According to the Arizal (Sha’ar Hakavanot, 49a) quoting the Zohar (Parashat Shelah), the most valued Aliyot are the third and sixth because, on a Kabbalistic level, contained within them are spiritual lights. On the other hand, The HIDA (Mahzik Beracha, § 282:3), quoting the Arizal, writes that the original custom among Sepharadim was that the seventh Aliya was the most valuable.
Indeed, Rabbi Meir Attia (MiShulhan Avotenu) writes that the custom in Morocco was that when one was to be accorded honor, such as a groom, one would receive the seventh Aliya. In the city of Rabat, the groom would typically receive the last Mosif (additional) Aliya before proceeding to the seventh Aliya. The widespread custom nowadays is in accordance to the Arizal.
Rabbi Haim Benveniste (Sheyere Keneset HaGedola, Orah Haim, § 135) writes that the rank of importance upon whom to accord a valued Aliya is as follows: a groom on the day of his wedding, a groom within seven days after having gotten married, a Bar Mitzvah, a Sandak, a Mohel, the father of a baby being circumcised and finally one observing a Nahala. Therefore, contrary to popular belief, the seventh Aliya was not customarily reserved for those observing Nahalot.
Rabbi Haim Palagi (Yafe Lelev, vol. V, § 2) writes that the sixth Aliya when Matot-Mas’ei are read together, which discusses the banishment of an inadvertent killer to a city of refuge, is very beneficial for one to seek atonement for the sin of wasting seed. The sixth Aliya of Parashat Vaethanan, which discusses a similar subject is also auspicious in atoning for the aforementioned sin.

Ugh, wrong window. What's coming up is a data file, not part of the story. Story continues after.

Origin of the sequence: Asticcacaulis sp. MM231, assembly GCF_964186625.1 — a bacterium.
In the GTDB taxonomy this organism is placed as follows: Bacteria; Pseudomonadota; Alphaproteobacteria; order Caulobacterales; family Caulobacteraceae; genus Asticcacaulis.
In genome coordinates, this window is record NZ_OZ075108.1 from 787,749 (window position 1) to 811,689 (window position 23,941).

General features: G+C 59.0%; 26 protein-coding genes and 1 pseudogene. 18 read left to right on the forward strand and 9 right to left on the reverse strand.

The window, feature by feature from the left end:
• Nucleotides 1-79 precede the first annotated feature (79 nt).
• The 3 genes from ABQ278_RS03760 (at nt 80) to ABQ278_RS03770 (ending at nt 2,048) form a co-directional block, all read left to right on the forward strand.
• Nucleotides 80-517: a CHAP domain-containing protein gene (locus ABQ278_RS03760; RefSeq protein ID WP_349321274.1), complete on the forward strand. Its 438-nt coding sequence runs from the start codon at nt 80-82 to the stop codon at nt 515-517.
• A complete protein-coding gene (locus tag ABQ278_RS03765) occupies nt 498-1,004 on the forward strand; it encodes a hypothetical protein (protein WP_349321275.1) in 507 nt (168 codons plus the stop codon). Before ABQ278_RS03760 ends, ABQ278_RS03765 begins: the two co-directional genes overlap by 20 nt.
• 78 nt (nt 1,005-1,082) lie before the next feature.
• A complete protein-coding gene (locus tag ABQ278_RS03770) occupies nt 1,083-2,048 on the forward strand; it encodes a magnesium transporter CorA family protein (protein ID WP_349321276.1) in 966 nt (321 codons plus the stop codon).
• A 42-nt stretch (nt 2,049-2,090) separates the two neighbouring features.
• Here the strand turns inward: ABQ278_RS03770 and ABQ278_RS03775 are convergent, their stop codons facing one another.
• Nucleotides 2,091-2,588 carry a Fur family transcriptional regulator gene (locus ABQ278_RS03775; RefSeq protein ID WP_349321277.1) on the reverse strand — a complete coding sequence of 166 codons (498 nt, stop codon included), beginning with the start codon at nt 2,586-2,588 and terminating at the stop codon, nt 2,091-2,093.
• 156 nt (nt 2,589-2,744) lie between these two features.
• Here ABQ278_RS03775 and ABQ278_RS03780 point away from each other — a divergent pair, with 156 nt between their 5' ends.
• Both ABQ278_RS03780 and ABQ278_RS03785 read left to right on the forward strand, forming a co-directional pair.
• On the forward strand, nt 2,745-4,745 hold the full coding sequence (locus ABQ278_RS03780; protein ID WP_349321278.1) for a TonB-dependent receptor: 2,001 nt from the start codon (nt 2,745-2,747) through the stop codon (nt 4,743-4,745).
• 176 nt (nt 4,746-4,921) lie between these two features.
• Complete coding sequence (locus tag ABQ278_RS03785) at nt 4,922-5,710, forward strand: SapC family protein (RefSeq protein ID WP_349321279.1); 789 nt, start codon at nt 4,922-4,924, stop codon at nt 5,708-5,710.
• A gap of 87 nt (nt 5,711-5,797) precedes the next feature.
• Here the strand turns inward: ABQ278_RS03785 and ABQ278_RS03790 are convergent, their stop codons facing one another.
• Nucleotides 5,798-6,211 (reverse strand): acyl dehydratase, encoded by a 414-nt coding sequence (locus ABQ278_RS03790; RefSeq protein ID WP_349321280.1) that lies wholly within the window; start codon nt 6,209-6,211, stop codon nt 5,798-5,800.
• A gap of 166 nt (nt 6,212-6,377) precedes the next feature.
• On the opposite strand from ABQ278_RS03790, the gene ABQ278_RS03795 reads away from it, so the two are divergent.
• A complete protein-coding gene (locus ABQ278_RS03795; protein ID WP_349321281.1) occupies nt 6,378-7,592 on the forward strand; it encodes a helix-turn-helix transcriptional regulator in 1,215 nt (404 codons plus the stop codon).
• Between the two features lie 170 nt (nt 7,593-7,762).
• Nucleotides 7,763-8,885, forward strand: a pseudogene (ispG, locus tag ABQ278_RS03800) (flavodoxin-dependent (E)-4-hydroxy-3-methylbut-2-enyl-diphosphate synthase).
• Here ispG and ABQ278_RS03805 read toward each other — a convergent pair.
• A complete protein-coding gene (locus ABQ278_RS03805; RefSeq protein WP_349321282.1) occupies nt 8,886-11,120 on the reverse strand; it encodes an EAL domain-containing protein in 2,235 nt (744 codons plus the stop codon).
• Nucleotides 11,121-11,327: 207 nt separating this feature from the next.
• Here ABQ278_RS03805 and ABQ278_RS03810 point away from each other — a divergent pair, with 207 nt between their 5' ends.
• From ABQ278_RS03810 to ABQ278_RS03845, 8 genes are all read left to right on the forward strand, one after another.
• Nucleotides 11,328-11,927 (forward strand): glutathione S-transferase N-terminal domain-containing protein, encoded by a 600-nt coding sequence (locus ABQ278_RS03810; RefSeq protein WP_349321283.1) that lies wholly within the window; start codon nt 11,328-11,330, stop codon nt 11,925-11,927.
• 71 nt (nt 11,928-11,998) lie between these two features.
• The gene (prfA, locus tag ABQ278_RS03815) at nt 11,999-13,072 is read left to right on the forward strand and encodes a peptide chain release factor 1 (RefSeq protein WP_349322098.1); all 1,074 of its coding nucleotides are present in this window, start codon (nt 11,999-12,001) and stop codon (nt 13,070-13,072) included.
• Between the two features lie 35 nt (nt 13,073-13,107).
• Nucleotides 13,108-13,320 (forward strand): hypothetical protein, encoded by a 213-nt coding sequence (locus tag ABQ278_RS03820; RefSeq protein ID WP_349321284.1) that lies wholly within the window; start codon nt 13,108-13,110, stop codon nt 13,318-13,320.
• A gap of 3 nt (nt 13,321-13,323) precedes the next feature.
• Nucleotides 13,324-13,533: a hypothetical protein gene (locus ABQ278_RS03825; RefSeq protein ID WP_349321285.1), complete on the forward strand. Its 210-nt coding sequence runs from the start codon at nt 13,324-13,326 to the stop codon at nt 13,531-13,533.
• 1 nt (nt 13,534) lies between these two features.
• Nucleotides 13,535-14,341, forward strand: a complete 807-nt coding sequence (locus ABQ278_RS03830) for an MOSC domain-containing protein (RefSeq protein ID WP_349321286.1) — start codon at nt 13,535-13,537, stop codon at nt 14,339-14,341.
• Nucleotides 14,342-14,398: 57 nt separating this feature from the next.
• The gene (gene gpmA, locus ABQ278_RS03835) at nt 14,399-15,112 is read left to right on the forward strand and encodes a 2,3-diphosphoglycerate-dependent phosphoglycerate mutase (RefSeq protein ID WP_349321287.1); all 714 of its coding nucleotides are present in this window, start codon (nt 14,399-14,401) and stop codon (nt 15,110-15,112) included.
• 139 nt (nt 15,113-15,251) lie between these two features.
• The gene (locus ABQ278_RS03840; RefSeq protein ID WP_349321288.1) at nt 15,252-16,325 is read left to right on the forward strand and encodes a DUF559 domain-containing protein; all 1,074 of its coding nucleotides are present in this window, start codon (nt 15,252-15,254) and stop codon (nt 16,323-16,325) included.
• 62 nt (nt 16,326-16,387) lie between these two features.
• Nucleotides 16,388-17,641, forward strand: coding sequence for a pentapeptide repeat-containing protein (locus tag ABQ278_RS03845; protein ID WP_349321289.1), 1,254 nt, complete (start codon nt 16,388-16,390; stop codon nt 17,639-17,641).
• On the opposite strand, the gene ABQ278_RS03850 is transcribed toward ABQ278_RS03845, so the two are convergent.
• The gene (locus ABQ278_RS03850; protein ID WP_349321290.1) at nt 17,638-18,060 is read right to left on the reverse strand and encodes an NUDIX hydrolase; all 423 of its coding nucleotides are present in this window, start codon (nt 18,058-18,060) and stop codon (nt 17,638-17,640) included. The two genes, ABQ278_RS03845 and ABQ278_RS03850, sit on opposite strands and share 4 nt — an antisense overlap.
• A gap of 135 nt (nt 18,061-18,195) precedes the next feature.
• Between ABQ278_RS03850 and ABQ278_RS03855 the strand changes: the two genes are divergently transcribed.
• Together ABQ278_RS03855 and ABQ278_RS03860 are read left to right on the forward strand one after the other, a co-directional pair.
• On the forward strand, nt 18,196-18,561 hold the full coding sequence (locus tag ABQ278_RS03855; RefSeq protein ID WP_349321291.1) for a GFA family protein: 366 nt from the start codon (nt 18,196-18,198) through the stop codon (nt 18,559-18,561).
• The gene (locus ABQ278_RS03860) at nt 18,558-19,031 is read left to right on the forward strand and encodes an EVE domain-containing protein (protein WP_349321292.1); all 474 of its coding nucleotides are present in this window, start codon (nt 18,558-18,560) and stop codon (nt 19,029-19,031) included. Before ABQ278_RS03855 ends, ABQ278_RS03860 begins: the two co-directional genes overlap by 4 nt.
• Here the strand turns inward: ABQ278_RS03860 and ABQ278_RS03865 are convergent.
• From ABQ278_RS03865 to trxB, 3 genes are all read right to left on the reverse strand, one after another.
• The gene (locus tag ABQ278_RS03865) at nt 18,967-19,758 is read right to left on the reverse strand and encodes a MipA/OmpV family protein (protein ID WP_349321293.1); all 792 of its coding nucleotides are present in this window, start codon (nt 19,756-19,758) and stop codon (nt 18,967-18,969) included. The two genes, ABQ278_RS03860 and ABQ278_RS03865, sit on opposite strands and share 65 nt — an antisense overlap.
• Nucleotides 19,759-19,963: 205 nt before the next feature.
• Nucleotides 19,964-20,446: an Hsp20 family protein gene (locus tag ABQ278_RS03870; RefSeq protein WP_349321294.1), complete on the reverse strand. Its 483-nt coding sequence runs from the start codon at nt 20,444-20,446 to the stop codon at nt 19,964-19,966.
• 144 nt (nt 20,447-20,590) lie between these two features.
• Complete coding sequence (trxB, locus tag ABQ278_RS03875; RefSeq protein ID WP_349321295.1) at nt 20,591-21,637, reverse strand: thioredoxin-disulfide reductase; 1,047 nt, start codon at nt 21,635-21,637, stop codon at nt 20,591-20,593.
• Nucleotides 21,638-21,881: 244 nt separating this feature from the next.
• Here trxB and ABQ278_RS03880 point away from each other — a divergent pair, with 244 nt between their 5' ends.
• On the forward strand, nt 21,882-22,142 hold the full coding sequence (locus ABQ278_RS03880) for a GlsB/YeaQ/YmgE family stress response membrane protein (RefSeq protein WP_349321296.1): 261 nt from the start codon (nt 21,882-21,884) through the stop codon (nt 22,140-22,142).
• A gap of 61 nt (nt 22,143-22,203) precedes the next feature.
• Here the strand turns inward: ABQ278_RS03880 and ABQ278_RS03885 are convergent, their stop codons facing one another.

Summary: The widespread custom nowadays is to seek the third or sixth aliyah. The seventh aliyah was accorded very high honor as well.
The Parashiot of Behukotai and Ki Tavo both contain sections that deal with Hashem rebuking the Jewish people, known as the Tochahot. Due to the harsh nature of these rebukes, Rabbi Yehuda HaHasid (Sefer Hasidim, 766) discussed the reluctance people would have to be called up to the Torah for these particular Aliyot. The solution was to call up unlearned people who did not understand the nature of the rebukes, and not a Torah scholar or the like, lest the curses outlined in the Parasha befall him. Having said that, he writes that one should not refuse to go up if called up for the Aliya of the rebukes because one should always be open to receiving rebuke, as it is said (Mishle 3:11), “and do not hate His [ie Hashem’s] rebuke”.
Rabbi Ya’akov Antebi (Knesset Hagedola, 426) writes that one only needs to be concerned if one was cursed by someone who had that intention. When going up for the Aliyot of the rebukes, however, it is certainly not the intention of the Torah to curse the Oleh, and therefore one need not fear. Rabbi Yoshiyahu Pinto of Damascus (Nivhar MiKesef, Orah Haim, 4) writes that the custom in both Damascus and Baghdad was that the rabbi of the community would specifically be called up for the Aliya of the rebukes.